The Nagas

Hill Peoples of Northeast India

Project Introduction The Naga Database

Typescript copy of extracts from letters from J.P. Mills to Mrs Pamela Mills (in England), 1936

caption: Description of life on the march and in camp, comments on colleagues
medium: letters
person: Furer-Haimendorf/ C.Williams/ Maj.Smith/ Mr.
location: Phire-Ahire Thungare Zekwera Mokokchung
date: 14.11.1936
person: Mills/ J.P.
date: 1936
person: Pitt Rivers Museum Archive, Oxford
refnum: Mills Ms.
text: (2) Camp Phire-Ahire
text: November 14th, 1936
text: We had our bellyful of hills today, not a hundred yards level in 10 miles. First we dropped 2,000 ft. to a stream and climbed 1,500 ft. to Thungare, then down another 1,500 ft. to a stream which is the frontier, and up about 3,000 ft. to our camp, a fine spacious one.
text: We were all pretty cooked, a change into a dry shirt and rest, sandwiches, and the Baron and I went to look at the village. Every one is so friendly that we did not take an escort into the village, where the Gaonbura gave us an exhibition with a crossbow, the popular weapon in this part of the world.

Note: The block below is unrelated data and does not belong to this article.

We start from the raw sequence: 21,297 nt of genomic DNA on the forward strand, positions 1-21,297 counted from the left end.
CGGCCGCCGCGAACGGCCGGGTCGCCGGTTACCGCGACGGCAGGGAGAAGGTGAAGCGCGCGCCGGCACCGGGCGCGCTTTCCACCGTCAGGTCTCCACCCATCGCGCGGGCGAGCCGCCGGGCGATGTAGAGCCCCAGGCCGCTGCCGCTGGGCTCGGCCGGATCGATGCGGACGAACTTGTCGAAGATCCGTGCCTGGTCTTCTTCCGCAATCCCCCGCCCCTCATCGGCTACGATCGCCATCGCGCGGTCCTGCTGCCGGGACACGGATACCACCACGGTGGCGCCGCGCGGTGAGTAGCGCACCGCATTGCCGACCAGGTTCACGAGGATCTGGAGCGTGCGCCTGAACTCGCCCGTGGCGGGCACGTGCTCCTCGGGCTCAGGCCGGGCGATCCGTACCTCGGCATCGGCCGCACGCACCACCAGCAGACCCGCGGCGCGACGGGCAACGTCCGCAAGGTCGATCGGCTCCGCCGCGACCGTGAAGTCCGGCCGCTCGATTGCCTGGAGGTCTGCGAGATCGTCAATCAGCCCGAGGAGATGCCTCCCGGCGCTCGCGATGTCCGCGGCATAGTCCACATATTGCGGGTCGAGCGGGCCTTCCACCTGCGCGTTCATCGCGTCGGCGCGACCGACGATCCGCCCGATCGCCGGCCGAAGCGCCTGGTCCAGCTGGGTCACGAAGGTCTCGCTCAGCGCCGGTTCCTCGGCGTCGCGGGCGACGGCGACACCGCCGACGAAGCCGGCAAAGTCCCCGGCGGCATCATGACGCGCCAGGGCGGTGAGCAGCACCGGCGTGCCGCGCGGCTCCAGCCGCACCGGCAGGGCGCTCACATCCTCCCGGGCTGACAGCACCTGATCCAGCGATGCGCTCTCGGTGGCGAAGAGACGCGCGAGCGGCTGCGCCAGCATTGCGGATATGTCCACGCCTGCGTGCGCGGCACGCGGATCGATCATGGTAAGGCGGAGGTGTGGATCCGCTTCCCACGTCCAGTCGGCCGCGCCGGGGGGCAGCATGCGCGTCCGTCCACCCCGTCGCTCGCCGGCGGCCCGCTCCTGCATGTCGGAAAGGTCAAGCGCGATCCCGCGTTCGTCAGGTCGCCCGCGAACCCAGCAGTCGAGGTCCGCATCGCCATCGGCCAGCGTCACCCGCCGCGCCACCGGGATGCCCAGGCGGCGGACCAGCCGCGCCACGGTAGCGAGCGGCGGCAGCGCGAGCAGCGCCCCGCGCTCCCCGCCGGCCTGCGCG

text: Then I came back, found my tent up, took off my boots and slept like the dead till tea. I think tea is the best meal of the day on these shows, and there is no doubt it does cheer one up.
text: It was more than cloudy at times. We had heavy rain for our slide down the first mile, and the coolies must have had hell with their heavy loads. But they have worked splendidly, and have kept well closed up, an important thing when a column can string out to nearly two miles.
text: More presents of food, three enormous pigs, a cow, three goats, ten chickens, some excellent fish, the kind you and I ate at Zekwera.
text: I must go across now and join our little mess for a pre-dinner drink, all "shop" banned. We gather every evening before dinner. Williams is pretty tired, I fancy. I heard his call for the Hospital Orderly to massage him. The Baron lay down and went to sleep the moment he had finished his sandwiches, just where he was sitting! Smith is fairly cooked , I fancy , but he bustles round far more than he need. Your tough Philip is going very strong, thank you, though he is a good deal older than any one else in the whole outfit. We sat over drinks till 9.15, a very cheerful party- soup, fish, barking deer and dried fruit. We are very short of vegetables, Smith having arrived in Mokokchung too late to have any ready yet. So we had a tin of Baked Beans! We have got a branch of the Canteen in Camp, and draw things as we need them.
text: The Baron is always full of stories. He wears Austrian national costume whenever he goes into the country in Austria. Apparently everyone does, a few women have their costumes in silk and bright colours.
text: The men wear leather shorts which must never be cleaned, and are only really smart when fifteen years of wear have put a bit of colour into them!
text: We've got a short march tomorrow. The Column goes down a valley and up the other side. The Baron and I are going round through some villages, a little longer but less steep.